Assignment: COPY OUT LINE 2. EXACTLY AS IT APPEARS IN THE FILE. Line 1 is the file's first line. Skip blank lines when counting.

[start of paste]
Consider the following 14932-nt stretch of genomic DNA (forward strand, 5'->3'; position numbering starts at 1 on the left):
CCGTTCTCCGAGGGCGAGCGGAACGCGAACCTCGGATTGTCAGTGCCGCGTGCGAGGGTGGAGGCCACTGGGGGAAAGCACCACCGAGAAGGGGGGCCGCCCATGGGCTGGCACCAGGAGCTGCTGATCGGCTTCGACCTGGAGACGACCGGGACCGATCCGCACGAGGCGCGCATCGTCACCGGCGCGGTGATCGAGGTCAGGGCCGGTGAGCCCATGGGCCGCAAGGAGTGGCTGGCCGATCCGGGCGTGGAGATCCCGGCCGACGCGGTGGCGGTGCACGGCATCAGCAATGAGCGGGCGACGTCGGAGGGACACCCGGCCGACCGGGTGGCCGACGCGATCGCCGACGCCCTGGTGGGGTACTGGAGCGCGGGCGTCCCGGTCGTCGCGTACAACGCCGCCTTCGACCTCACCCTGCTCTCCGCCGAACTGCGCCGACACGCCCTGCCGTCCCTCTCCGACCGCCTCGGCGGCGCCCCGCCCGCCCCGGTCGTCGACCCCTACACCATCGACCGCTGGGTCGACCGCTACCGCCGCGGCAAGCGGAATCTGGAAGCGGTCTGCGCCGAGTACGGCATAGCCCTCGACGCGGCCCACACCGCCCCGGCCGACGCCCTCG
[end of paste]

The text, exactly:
CCGTTCTCCGAGGGCGAGCGGAACGCGAACCTCGGATTGTCAGTGCCGCGTGCGAGGGTGGAGGCCACTGGGGGAAAGCACCACCGAGAAGGGGGGCCGCCCATGGGCTGGCACCAGGAGCTGCTGATCGGCTTCGACCTGGAGACGACCGGGACCGATCCGCACGAGGCGCGCATCGTCACCGGCGCGGTGATCGAGGTCAGGGCCGGTGAGCCCATGGGCCGCAAGGAGTGGCTGGCCGATCCGGGCGTGGAGATCCCGGCCGACGCGGTGGCGGTGCACGGCATCAGCAATGAGCGGGCGACGTCGGAGGGACACCCGGCCGACCGGGTGGCCGACGCGATCGCCGACGCCCTGGTGGGGTACTGGAGCGCGGGCGTCCCGGTCGTCGCGTACAACGCCGCCTTCGACCTCACCCTGCTCTCCGCCGAACTGCGCCGACACGCCCTGCCGTCCCTCTCCGACCGCCTCGGCGGCGCCCCGCCCGCCCCGGTCGTCGACCCCTACACCATCGACCGCTGGGTCGACCGCTACCGCCGCGGCAAGCGGAATCTGGAAGCGGTCTGCGCCGAGTACGGCATAGCCCTCGACGCGGCCCACACCGCCCCGGCCGACGCCCTCG